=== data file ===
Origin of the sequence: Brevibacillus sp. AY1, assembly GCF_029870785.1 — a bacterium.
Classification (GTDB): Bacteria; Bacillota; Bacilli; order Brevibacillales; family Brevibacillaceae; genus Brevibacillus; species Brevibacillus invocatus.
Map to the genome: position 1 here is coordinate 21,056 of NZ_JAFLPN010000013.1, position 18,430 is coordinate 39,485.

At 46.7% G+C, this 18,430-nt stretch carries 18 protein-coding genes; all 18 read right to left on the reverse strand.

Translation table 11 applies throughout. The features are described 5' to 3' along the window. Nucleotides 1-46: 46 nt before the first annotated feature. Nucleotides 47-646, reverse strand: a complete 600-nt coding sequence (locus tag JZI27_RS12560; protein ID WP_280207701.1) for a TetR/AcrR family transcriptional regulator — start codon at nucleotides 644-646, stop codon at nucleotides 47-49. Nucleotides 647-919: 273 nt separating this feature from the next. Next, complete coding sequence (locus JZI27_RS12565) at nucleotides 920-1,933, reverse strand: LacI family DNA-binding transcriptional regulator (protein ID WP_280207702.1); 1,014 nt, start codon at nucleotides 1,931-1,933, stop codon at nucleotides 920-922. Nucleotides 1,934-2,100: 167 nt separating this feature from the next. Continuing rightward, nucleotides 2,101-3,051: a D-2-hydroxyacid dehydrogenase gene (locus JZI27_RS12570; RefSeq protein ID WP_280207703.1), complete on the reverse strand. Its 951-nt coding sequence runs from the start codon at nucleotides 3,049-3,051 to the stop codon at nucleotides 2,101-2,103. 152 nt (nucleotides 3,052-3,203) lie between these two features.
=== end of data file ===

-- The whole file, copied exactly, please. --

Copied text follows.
Origin of the sequence: Brevibacillus sp. AY1, assembly GCF_029870785.1 — a bacterium.
Classification (GTDB): Bacteria; Bacillota; Bacilli; order Brevibacillales; family Brevibacillaceae; genus Brevibacillus; species Brevibacillus invocatus.
Map to the genome: position 1 here is coordinate 21,056 of NZ_JAFLPN010000013.1, position 18,430 is coordinate 39,485.

At 46.7% G+C, this 18,430-nt stretch carries 18 protein-coding genes; all 18 read right to left on the reverse strand.

Translation table 11 applies throughout. The features are described 5' to 3' along the window. Nucleotides 1-46: 46 nt before the first annotated feature. Nucleotides 47-646, reverse strand: a complete 600-nt coding sequence (locus tag JZI27_RS12560; protein ID WP_280207701.1) for a TetR/AcrR family transcriptional regulator — start codon at nucleotides 644-646, stop codon at nucleotides 47-49. Nucleotides 647-919: 273 nt separating this feature from the next. Next, complete coding sequence (locus JZI27_RS12565) at nucleotides 920-1,933, reverse strand: LacI family DNA-binding transcriptional regulator (protein ID WP_280207702.1); 1,014 nt, start codon at nucleotides 1,931-1,933, stop codon at nucleotides 920-922. Nucleotides 1,934-2,100: 167 nt separating this feature from the next. Continuing rightward, nucleotides 2,101-3,051: a D-2-hydroxyacid dehydrogenase gene (locus JZI27_RS12570; RefSeq protein ID WP_280207703.1), complete on the reverse strand. Its 951-nt coding sequence runs from the start codon at nucleotides 3,049-3,051 to the stop codon at nucleotides 2,101-2,103. 152 nt (nucleotides 3,052-3,203) lie between these two features.